Well a lot has changed in the past year since I wrote my previous blog posts regarding my camera gear choices in January of this year. If there is once constant in the tech industry it is change. As a consumer of high end camera gear that constitutes a substantial dollar investment, I make it my business to keep up to date on the latest medium format camera introductions and prices. In August of this year Pentax introduced its new Pentax 645Z medium format camera with a 51 megapixel CMOS sensor. This new sensor is the same one used in the Hasselblad H5D 50c and the Phase One IQ 250. Both of these cameras cost upwards of $27,000 (without lenses). The Pentax 645Z costs $9000, with lenses ranging in price from a few hundred dollars used on ebay up to $5000 for a top of the line 28-45mm zoom. I was very interested in the new 51 megapixel CMOS medium format sensor due to its higher iso capabilities. Previously, if there was wind or other conditions requiring a higher iso to get a higher shutter speed, I had to rely on my Nikon D800E for those shots, as explained in my previous post on this topic. This is primarily because of the base iso of 50 in my Hasselblad h5D50 with CCD sensor. As technology is prone to do, the new CMOS medium format sensor leapfrogged the CCD sensor in terms of high iso capability and opened up a whole new realm of medium format photography. With the Pentax 645Z I can now shoot at much higher iso values (I have found up to iso 1600 usable for large fine art print reproduction). As an outdoor / landscape photographer this is very important for me since I am constantly dealing with the wind and blowing vegetation, which I want to capture without blur.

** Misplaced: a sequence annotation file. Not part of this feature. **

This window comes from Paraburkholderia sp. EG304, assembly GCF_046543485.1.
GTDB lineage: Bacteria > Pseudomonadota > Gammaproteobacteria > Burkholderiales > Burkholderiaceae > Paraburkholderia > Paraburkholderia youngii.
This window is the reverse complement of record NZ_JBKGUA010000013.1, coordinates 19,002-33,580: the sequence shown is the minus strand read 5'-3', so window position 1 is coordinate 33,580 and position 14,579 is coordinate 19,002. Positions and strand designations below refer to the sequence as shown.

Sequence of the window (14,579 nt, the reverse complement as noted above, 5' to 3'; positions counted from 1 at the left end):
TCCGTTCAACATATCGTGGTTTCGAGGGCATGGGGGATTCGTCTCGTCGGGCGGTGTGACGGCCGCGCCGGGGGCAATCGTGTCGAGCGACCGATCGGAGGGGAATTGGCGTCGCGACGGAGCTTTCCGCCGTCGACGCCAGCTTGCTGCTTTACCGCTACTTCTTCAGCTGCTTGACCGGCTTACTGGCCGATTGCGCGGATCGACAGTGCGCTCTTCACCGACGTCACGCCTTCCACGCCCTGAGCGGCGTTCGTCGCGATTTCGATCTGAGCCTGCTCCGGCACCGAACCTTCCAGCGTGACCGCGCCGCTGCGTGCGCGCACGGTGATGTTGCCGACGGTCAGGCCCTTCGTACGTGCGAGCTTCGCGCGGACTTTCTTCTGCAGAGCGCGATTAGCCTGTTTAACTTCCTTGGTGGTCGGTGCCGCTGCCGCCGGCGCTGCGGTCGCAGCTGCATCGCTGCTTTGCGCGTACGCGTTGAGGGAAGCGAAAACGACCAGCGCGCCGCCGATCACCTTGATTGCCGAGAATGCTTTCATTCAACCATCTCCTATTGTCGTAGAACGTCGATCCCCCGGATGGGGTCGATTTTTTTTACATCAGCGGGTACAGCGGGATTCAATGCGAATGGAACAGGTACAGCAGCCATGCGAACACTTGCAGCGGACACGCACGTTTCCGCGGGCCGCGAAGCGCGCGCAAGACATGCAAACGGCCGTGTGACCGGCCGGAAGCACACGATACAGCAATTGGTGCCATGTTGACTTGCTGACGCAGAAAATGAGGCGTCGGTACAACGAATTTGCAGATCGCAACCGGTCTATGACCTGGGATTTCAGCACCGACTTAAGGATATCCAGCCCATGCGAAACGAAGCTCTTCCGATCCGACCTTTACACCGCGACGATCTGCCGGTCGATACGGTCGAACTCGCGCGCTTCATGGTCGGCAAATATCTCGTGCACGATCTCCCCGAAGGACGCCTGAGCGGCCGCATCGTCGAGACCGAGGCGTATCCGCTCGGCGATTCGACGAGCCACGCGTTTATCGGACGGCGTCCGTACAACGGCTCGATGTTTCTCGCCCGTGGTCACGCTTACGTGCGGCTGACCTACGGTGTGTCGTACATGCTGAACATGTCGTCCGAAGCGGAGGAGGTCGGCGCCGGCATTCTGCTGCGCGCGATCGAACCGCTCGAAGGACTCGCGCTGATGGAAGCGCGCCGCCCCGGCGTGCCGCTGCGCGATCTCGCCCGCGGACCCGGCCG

So, after trying out the new Pentax 645z in the field for a few weeks I decided to make the transition to the Pentax system and sell my Hasselblad gear and My Nikon D800e, since one camera can now do what those two cameras did for me. I have been a Hasselblad shooter since 2005, and have gone through many different body/back upgrades. I may have stayed with the Hasselblad system had the H5D50C not been priced at about $9000 more for an upgrade price than the purchase of the new Pentax. I do love the leaf shutter lenses of the Hasselblad system, but those are more critical for high flash sync speed photography and I do not do much studio or flash work. The Pentax 645Z body is much more durable and weather resistant, and a few of the new Pentax lenses are weather sealed as well. The main reason was a combination of price point (I always see my camera gear as an investment that may need to be sold if needed, so as to avoid taking a "haircut" on my investment), much better high iso capability, and better field durability. The constant is a large sensor that provides the megapixels and image quality I need for making large prints. One can find quibbles about the Pentax lens quality online, however my personal testing has determined that the lenses hold up well with the 51mp sensor, and most importantly, the image files hold up to making very large prints (up to ten feet in size).
I have taken my new Pentax on a backpack trip in the Sierra to capture Cathedral Peak at sunset, and it works well in the Clik chest strap system attached to my Osprey Backpack. I will be writing more posts about some additional observations and experiences, so please subscribe to my blog to be notified of new posts. I purchased my 645Z at B&H, and am a registered affiliate there, so feel free to use this link to check out the various lenses and gear I have for this new camera system.
|Cathedral Peak Sunset - Taken with the Pentax 645Z & 45-85mm Zoom|
|Morning Star, Emerald Bay - Taken with Pentax 645Z and 28-45mm zoom|